By Abriana Jetté, Ph.D.
Sayreville, NJ, USA

When the sun beckons, all sorts of people answer its call. They slip on their shoes, leave their homes, and set off to explore. A park. A beach. A walk in the neighborhood. Outside, with strangers and friends and various forms of animal life mingling in the same space, stories uncover themselves. What happens when opposites collide?

This curiosity is what draws me to curating, editing, and creating anthologies. With 
each new day I am more intrigued with the collaboration and combination of unique
Abriana Jetté
and (sometimes) opposing voices. When it comes to poetry, the unification of contrasting voices has the potential to sharpen the impact of each poem’s and poet’s rhythms, forms, and narrative turns.

Sharing my belief in the pursuit of putting together varied voices in a shared space are the editors at Upper Rubber Boot Books. Founded in July 2011, Upper Rubber Boot Books have made it their goal to publish work that may not generally find a home in mainstream literary venues. The press pays special attention to the publication of speculative writing, especially through the forms of poetry and the short story. For the past eight years, Upper Rubber Boot Books has published the Floodgate Poetry Series, a one-stop source for readers to devour multiple chapbooks in one place.

Edited by Andrew McFadyen-Ketchum, the spirit of the Floodgate Poetry Series links together poets who may not have otherwise been connected, expanding the literary community. This type of positive-driven literary energy excites me. These days, I’ve been even more taken by Vol. 5 of the series, which features Price of Admission by Sarah Rebecca Warren, On All Fronts by Derrick Weston Brown, and Dark Meter by T.R. Hummer. These distinct, haunting, and varied voices touch upon themes meandering between the forbidden, the real, and the dystopic. When put together, readers experience potent mixtures of tone, form, and content.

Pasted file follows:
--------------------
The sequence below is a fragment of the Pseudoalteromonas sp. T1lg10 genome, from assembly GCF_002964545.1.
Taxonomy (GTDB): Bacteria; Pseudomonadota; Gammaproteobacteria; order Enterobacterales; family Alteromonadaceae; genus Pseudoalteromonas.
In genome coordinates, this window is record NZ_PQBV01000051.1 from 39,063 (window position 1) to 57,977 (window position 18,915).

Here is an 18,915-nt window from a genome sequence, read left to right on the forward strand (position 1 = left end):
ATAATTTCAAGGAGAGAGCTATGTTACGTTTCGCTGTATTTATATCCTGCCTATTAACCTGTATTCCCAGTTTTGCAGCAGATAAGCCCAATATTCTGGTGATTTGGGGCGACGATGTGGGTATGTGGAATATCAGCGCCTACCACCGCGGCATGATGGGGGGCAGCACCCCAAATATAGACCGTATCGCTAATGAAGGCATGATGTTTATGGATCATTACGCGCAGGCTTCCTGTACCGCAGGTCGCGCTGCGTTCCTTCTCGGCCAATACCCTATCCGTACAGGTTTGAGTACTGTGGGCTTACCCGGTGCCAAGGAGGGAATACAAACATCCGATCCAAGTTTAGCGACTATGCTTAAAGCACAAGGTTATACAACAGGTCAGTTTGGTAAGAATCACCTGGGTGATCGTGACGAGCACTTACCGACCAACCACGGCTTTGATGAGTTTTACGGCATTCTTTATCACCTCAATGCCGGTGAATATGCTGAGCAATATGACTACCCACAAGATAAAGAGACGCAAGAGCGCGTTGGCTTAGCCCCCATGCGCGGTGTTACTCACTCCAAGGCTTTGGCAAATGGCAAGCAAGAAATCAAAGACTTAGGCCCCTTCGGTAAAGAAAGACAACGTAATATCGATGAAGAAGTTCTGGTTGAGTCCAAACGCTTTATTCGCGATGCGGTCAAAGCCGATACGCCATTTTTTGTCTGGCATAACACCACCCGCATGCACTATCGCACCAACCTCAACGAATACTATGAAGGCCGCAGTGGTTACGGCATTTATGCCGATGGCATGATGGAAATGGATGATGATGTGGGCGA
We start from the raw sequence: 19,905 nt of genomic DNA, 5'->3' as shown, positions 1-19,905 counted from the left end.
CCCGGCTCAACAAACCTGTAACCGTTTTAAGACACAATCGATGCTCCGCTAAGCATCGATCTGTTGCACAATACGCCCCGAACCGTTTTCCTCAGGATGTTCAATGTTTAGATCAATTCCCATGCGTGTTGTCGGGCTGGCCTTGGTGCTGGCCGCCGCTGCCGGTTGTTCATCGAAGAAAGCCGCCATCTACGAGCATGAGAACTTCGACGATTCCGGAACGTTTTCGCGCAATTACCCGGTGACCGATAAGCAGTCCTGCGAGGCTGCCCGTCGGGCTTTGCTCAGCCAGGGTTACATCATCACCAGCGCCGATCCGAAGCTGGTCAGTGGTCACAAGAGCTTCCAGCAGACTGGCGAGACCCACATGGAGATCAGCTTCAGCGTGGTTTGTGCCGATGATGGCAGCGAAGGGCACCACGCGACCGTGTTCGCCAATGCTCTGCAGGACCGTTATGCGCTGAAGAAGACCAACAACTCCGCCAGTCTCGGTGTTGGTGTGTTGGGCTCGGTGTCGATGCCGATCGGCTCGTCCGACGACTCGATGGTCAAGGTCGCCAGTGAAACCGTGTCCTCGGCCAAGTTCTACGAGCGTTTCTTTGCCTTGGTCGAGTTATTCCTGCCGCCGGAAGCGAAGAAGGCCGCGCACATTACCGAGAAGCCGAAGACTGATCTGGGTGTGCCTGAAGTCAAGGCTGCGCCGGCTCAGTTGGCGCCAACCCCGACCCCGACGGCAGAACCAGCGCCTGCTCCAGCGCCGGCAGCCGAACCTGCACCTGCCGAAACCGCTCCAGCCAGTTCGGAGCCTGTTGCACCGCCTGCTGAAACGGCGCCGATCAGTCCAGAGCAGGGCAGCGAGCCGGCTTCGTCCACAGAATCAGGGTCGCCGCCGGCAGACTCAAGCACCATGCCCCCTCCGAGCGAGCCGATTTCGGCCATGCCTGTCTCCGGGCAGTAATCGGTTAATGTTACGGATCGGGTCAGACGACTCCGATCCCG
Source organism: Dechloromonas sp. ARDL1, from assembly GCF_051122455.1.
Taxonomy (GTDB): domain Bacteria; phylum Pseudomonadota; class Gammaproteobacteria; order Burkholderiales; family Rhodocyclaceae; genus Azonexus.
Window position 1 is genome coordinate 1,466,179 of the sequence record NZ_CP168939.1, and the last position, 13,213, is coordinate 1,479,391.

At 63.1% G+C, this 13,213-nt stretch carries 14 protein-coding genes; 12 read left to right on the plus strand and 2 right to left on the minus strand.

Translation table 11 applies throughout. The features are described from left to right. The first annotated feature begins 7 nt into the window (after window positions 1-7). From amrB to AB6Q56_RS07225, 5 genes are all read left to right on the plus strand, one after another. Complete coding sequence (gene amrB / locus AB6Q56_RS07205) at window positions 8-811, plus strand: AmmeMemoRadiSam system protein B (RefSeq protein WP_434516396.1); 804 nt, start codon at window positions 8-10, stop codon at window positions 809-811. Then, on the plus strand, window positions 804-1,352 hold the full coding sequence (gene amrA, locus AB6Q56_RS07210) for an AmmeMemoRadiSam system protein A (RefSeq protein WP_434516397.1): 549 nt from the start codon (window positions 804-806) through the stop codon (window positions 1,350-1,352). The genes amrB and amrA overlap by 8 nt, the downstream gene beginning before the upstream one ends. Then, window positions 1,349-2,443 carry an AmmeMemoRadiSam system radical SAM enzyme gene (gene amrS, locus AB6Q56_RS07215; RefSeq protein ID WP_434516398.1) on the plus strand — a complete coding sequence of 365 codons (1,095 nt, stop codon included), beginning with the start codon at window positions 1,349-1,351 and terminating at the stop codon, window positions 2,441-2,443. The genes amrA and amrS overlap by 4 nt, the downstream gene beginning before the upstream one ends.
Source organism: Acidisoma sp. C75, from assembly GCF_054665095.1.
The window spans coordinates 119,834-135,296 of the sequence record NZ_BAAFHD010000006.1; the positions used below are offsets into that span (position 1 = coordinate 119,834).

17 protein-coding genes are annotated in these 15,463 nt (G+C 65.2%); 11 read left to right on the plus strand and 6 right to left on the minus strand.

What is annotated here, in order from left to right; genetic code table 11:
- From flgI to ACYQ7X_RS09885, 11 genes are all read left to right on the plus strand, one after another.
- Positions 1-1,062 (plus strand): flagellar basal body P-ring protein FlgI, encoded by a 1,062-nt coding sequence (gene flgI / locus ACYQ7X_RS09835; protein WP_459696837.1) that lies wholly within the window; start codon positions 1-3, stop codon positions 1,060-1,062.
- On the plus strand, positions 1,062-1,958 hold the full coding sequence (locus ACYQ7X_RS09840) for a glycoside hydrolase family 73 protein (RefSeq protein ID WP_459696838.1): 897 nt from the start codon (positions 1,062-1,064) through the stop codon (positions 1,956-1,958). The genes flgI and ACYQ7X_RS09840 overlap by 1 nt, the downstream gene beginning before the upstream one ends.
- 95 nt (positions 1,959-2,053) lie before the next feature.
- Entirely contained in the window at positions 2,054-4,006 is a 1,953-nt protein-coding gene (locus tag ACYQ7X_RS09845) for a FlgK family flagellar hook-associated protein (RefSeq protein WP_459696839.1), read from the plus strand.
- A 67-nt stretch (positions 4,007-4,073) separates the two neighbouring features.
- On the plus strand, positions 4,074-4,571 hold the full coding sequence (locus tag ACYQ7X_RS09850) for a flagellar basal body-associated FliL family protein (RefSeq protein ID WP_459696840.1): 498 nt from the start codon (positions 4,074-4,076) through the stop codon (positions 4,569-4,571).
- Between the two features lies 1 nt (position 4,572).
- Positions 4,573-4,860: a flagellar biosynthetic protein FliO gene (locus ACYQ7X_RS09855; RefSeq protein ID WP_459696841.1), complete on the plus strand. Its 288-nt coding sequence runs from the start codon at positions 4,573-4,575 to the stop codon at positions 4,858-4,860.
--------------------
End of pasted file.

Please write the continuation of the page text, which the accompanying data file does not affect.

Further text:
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Floodgate Poetry Series, Vol. 5 opens with Sarah Rebecca Warren’s ominous work, Price of Admission. The title is a nod to the multiple ways one might approach understanding the chapbook. Largely conceived in places that at once appear carnivalesque, fictionalized, yet also painfully real, the “price of admission” might refer to the entrance fee into the speaker’s whirlwind of a world, or it might be understood more metaphorically. Narratives found throughout the chapbook weave an understanding that the price of admission the girl must pay for the transformation of her womanly body comes at an extravagant cost. Price of Admission draws connections between Mexican myth and tradition alongside struggles of addiction and emotional assault. The opening poem “Chimayó Milagros” cultivates all of these themes. It begins:

                     In the room of miracle dirt, women weep,
                               rock back and forth over a decades old pit.
                              One bends down to scoop cinnamon brown
                     granules, and she eats. She sobs, chews the grit.

Warren’s delivery of place erupts with tradition and sorrow. Through the mention of the “decades old pit”, readers understand the impact heritage and tradition have had on the speaker. In the poem, tradition means taking from the earth, using what one has, and mustering all of that strength to carry on. The “cinnamon brown” dirt is the dirt of miracles. The women who surround the speaker embody what it means to survive. Readers are made aware of all of this from the first four lines of the book.

It seems important to me that Warren begins on the notion that women have transformative powers, as the speaker struggles to use her voice while navigating the world as an object of lust. In “Chimayó Milagros”, the speaker is taken when “the man outside sings” to her. Compelled, she goes. He feeds her pistachios. With the bite, the speaker snaps readers into poem’s reality of “blood shot eyes / wild-running children and graffiti splashed / on sacred walls.” Accepting the body as a burden and a blessing compels many of the poems.

The speaker of Price of Admission searches for her voice. In “Sunday Best”, she confesses to knowing that “the greatest sin is Woman’s hunger” when she lines up at the altar. Dark undercurrents of feeling silenced also permeate throughout the book.

All of the anxieties of the speaker’s past and present come to boil in “Sunday School Lesson”, which recalls a time when the speaker calls a boy, who touches her “more than” she “wanted”, a bastard. Teachers and parents react dramatically. The boy howls: “she’s mean.” The speaker remembers that “no one asked why” she had called him a bastard, so she never explained. Instead, she hid between her father’s legs as her “mother publicly grieved / my words to such a nice boy.” The poem that follows “Sunday School Lesson” bears the name of the chapbook. “Price of Admission” begins

                    “My first kiss was not planned, but an uninvited